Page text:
Undetachable from this puzzle is the point that no cricketer should be expected to play every single match of England’s cluttered year. There are just too many lined up, with too few opportunities to sleep in one’s own bed, for the wellbeing of those involved to be guaranteed. Only those of a mind to start sentences with ‘in my day’ need be flustered by the chief selector Ed Smith’s fundamental argument that “selection principles have to flex, given the circumstances and the amount of cricket England has”. The question is not whether flex need apply, but how much, and when.

It’s an unenviable juggling act, for which Smith and the management group must not be judged too harshly; as Nasser Hussain said on Sky recently, it’s a knotty dilemma tied up with being “fair to the public, winning what’s in front of you and long-term planning all year”. The removal of the JBs is no act of self-preservation. There’s not much job security in actively weakening England’s Test team. Smith says that the plans have been in place for a while, and that the players have been consulted throughout. “Pre-Xmas… we broke the India Test tour into two parts and [decided that] every multi-format player will be rested at some point. We’re continuing and honouring that policy.”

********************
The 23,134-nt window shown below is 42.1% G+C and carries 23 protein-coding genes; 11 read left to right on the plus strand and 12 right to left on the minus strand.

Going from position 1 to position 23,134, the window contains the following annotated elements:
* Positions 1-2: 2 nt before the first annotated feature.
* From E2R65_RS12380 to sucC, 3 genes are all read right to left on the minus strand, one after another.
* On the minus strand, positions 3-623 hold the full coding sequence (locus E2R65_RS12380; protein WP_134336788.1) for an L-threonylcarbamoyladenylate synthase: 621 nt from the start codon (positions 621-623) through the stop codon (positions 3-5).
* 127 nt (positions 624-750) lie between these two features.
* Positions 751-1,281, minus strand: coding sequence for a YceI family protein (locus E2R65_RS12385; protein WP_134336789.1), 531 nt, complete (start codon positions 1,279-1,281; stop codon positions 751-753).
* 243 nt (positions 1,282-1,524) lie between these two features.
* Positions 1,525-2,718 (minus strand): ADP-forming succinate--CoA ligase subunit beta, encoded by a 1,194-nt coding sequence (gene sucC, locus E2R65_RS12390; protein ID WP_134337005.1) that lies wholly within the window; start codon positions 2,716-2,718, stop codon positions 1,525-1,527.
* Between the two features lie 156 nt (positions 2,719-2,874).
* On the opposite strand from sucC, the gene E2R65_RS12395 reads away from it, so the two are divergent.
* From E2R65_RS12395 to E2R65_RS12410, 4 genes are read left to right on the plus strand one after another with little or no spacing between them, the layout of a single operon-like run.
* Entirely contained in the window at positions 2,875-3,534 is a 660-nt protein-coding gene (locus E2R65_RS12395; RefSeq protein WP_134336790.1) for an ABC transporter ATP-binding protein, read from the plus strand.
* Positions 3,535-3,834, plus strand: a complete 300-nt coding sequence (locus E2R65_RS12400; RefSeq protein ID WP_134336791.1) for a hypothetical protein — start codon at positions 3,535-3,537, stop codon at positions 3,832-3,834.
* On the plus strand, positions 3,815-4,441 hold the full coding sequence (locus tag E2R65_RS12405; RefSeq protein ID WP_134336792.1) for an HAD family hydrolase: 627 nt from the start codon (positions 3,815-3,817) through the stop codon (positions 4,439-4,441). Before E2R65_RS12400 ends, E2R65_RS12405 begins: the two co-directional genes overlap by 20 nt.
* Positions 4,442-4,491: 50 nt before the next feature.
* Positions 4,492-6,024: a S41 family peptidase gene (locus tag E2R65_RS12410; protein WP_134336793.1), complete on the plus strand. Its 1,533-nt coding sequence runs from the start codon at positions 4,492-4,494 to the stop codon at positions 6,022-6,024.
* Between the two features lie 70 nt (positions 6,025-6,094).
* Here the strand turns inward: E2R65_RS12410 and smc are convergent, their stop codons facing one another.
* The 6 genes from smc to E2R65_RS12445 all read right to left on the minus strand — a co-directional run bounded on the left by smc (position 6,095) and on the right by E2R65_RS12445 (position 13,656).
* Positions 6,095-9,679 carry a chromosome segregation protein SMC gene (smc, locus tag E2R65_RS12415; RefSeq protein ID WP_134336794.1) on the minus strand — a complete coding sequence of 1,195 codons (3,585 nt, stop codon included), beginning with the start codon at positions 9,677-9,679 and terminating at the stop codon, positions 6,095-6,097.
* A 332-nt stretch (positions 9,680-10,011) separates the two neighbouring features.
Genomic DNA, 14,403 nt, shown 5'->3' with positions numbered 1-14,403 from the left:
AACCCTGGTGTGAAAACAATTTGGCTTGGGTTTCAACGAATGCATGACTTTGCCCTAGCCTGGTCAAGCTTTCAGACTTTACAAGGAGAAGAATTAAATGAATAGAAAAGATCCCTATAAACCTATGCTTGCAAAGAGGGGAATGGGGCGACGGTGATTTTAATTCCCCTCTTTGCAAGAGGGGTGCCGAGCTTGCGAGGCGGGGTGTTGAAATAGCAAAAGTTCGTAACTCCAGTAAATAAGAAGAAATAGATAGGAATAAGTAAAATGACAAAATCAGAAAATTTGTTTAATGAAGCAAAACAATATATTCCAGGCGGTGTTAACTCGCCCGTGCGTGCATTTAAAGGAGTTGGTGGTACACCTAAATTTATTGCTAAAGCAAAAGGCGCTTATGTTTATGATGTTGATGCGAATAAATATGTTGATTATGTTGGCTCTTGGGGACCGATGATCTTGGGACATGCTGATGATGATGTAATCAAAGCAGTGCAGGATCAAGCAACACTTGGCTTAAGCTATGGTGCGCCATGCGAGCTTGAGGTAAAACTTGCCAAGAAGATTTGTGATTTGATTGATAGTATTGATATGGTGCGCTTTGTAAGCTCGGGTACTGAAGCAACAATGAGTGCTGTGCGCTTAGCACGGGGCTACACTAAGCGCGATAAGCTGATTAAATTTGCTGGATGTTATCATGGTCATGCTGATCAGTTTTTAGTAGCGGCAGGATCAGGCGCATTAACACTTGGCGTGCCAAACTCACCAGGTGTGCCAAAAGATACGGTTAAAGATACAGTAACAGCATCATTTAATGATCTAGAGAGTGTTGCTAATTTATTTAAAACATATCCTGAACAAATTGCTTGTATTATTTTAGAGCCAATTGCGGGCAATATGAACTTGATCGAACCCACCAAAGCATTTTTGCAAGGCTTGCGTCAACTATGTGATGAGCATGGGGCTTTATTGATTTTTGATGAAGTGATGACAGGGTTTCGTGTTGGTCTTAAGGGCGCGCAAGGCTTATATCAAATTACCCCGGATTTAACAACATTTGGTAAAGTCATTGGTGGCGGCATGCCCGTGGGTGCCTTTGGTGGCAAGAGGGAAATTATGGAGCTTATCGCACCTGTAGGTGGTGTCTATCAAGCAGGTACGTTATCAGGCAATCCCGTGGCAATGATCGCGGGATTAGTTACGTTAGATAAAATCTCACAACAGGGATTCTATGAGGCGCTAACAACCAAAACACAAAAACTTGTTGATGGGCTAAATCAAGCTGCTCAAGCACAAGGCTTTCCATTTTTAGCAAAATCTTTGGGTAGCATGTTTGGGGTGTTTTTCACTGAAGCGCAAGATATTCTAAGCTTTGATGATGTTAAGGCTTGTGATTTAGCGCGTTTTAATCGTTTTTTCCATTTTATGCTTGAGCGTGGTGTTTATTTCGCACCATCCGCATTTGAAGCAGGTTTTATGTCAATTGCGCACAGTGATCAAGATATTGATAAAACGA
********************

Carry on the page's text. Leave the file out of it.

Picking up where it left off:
It’s in many ways a laudable approach. In sport, cricket has long led the way in matters of mental health and psychological strain. But in these two cases, with yet more quarantine periods demanded of their return to India, it’s legitimate to wonder if rather than easing the burdens already placed on them, we may unwittingly be exacerbating them.

There’s genuine gratitude (and much shared empathy) from the cricket public for the sacrifices made by the players both last summer and now. But when Smith insists that there is “real evidence” to support the notion that “this is the best way forward for English cricket”, they may want to probe the internal logic behind absenting Bairstow and Buttler from more than half of a massive Test series. Some may even argue that it’s less about the best way forward, than the path of least resistance. There are certain matches which are meant to carry such gravitas as to make them sacrosanct. As Hussain put it: “If the next Test after this [Sri Lanka] series was Brisbane in the Ashes, would we send our best side? So why, when it’s the first Test against India, one of the great sides, aren’t we sending our best team?”